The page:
03 July 2019 – Given the record of the State in disconnecting the Internet for users, Iran must be transparent about Internet disruptions
On the evening of Wednesday 26 June 2019, 90% of Iran’s ISPs were disrupted or disconnected. During this time Iranians starting reporting Internet outages as they tried to connect to certain mobile carriers and home broadband networks, such as Shatel. Others were noting painfully slow speeds and disruptions to their Virtual Private Networks (VPNs). This disruption lasted for about two hours at or around midnight, according to measurements in Tehran after which connections returned to normal. Users however, were reporting the disruptions from as early as 9pm Tehran time.
This mass Internet outage across the country could be seen through reports from Iranians on social media and through industry measurement data. Evidence of disruptions from Iran’s major Internet Service Providers (ISPs) was documented by NetBlocks, ArvanCloud, Oracle Internet Intelligence, RIPEand OpenDNS data. One user even described the outage as a “true National Internet” as reports indicated access to local platforms were generally easily available.
The government response
Using Twitter to explain the reason behind the shutdown the Minister of Information, Communication and Technology (ICT), Mr. Mohammad Javad Azari Jahromi directed two tweets, one at the BBC reporter Hadi Nili, and another at ARTICLE 19 Internet researcher Mahsa Alimardani.
In one tweet directed to Hadi Nili, he claimed that Iran lost 1000 GB per second of it’s bandwidth because of disruptions that occurred on routes connecting the Internet to Iran. He claimed that Iran’s upstream connections to international Internet fiber connections between Frankfurt and Bulgaria, in which the majority of Iran’s ISPs depended on, were disrupted, causing the disturbance for the one and a half hours. (See note to editors below. )
Iran’s total national bandwidth is a hard statistic to come by. According to measurements of Iran’s ISPs, this outage resulted in disruptions across 90% of Iran’s ISPs. If we use the Minister’s graph, the disruption of 1000 GB per second was a 60% outage of the nation’s overall bandwidth, making the likely total bandwidth of the country to be somewhere around 1600 GB per second. However, anecdotal reports of exponentially higher speeds to access to local traffic over international traffic are often reported.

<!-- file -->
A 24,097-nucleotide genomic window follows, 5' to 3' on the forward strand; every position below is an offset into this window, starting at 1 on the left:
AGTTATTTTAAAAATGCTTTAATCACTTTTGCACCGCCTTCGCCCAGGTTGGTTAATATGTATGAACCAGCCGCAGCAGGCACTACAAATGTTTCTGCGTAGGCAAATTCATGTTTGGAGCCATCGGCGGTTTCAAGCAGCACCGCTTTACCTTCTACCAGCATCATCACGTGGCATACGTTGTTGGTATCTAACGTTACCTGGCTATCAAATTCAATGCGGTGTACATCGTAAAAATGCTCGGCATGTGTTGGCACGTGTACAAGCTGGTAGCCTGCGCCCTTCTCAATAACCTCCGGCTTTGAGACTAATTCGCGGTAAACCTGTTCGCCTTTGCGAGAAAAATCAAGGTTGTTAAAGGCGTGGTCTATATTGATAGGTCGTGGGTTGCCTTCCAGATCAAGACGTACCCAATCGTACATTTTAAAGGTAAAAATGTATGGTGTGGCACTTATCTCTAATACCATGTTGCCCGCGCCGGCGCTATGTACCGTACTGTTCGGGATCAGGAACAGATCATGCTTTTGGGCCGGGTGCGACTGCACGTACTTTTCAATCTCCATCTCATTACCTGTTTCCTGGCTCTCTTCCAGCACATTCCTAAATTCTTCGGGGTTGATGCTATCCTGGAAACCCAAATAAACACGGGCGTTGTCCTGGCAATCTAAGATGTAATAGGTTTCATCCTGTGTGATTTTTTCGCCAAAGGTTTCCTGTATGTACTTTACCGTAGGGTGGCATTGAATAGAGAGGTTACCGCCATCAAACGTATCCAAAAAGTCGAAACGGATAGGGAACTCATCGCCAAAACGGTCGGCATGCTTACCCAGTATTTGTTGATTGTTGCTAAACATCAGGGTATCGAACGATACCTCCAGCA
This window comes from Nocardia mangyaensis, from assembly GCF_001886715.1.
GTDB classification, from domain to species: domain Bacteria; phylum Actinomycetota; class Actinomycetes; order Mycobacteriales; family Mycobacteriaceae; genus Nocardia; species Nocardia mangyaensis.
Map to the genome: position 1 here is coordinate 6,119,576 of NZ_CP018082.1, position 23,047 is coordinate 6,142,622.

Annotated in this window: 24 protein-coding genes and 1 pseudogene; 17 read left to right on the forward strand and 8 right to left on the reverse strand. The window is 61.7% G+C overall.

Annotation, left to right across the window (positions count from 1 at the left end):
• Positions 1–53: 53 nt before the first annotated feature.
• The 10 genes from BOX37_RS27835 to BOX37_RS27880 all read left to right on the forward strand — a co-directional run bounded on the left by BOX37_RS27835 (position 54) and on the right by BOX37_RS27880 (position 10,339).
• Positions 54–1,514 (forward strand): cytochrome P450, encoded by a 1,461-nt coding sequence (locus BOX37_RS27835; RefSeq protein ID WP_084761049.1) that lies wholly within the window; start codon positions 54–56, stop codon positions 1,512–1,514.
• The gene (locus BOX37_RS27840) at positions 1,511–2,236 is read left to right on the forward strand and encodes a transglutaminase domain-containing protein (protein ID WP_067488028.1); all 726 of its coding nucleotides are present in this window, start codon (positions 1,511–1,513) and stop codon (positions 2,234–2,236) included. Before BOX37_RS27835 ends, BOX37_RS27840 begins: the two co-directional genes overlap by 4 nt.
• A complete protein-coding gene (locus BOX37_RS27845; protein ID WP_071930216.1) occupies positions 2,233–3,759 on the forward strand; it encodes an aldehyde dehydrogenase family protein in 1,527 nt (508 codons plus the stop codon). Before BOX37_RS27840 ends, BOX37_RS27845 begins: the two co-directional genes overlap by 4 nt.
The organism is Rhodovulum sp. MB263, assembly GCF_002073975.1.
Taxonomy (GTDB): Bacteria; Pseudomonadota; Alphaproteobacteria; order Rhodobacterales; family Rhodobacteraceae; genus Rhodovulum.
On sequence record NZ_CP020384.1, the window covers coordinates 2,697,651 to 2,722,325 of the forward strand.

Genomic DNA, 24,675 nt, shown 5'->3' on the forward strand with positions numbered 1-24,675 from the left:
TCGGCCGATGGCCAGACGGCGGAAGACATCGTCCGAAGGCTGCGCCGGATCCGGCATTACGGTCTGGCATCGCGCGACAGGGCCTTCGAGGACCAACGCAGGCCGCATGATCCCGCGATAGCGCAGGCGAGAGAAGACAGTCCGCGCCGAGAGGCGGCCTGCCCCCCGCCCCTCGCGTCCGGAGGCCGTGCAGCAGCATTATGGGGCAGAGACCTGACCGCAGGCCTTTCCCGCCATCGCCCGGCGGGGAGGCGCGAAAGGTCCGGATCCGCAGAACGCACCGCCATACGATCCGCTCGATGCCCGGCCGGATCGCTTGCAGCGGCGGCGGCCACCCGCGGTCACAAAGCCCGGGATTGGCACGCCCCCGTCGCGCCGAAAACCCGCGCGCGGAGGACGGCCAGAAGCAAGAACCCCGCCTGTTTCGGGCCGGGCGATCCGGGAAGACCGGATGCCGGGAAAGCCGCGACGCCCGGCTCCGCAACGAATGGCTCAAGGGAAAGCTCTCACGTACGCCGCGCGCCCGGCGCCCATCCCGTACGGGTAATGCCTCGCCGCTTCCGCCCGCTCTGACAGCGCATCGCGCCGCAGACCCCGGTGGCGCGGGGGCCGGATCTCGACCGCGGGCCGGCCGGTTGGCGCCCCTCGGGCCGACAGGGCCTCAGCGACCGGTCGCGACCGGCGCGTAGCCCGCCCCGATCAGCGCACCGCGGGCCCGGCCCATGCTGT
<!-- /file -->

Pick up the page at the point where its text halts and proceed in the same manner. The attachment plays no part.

Alimardani remains cautious about this claim. “At the time of writing no evidence exists to support the claim that international connections were the reason behind the disruption. The government has not produced an official incident report.”
In another Tweet directed at to Mahsa Alimardani, the Minister claimed GTT networks, an international US ISP US, was responsible for the disruption in Hungary. This would mean a disruption to GTT infrastructure in Hungary caused up to 60% of Iran’s Internet bandwidth to be lost. In response to an enquiry made by ARTICLE 19, GTT said that there is not enough evidence to indicate GTT was behind these disruptions. Gulf Bridge International is the partner through which GTT streams their connection into Iran. However, different companies were also disrupted from peering with Iran during the same period.
Internet Exchange Points (IXPs) are where large data centres and ISPs connect to one another and exchange Internet traffic. In Iran, IXPs are run by the Telecommunication Infrastructure Company (TIC). The director of TIC, Sadjad Bonabi, also tweeted that the disruption was not part of any attacks against Iran or intentional dysfunction within Iranian infrastructure. (See notes to editors below for more detail.)
The need for genuine transparency
When similar disruptions were experienced throughout the protests of late December 2017 and early January 2018 in Iran, Mr. Jahromi confirmed the National Security Council ordered Iran to briefly disconnect from Internet traffic as a national security matter. Last January, news quickly spread of “an experiment in disconnecting the Internet.” The exercise was designed to disconnect Iran from foreign payment and financial platforms in order to increase reliance on local infrastructure.
Relying on local financial infrastructure is not entirely unreasonable: they provide the added benefit of being faster and are not susceptible to financial sanctions. However the announcement did not clarify if connections for ordinary Iranians to international traffic would be disrupted.
Widespread opposition forced the Minister to call off the experiment. He defended the project as a misunderstanding caused by faulty framing from individuals behind the project, and to other interests such as those pursued by the hardline news agency associated with the Revolutionary Guards, Tasnim News. They were active in framing the experiment as an “Internet disconnection” to fit into their longstanding calls for more controls and censorship online.
These incidents raise concerns for freedom of expression and access to a free Internet. Internet shutdowns of this nature clearly violate international human rights law. HRC resolution 33/13, adopted by consensus in June 2016, “condemns unequivocally measures to intentionally prevent or disrupt information online in violation of international human rights law” and called on States to desist from such practices.
Given Iran’s past precedent with disrupting the Internet, the Minister of ICT must place transparency as a priority. The Ministry must, as a starting point transparently document exactly what happened on 26 June. ARTICLE 19 urges the Ministry of ICT to not use vague tweets as an alternative to transparent and accountable government. Iranians have a right to credible documented evidence for the disruptions they have endured.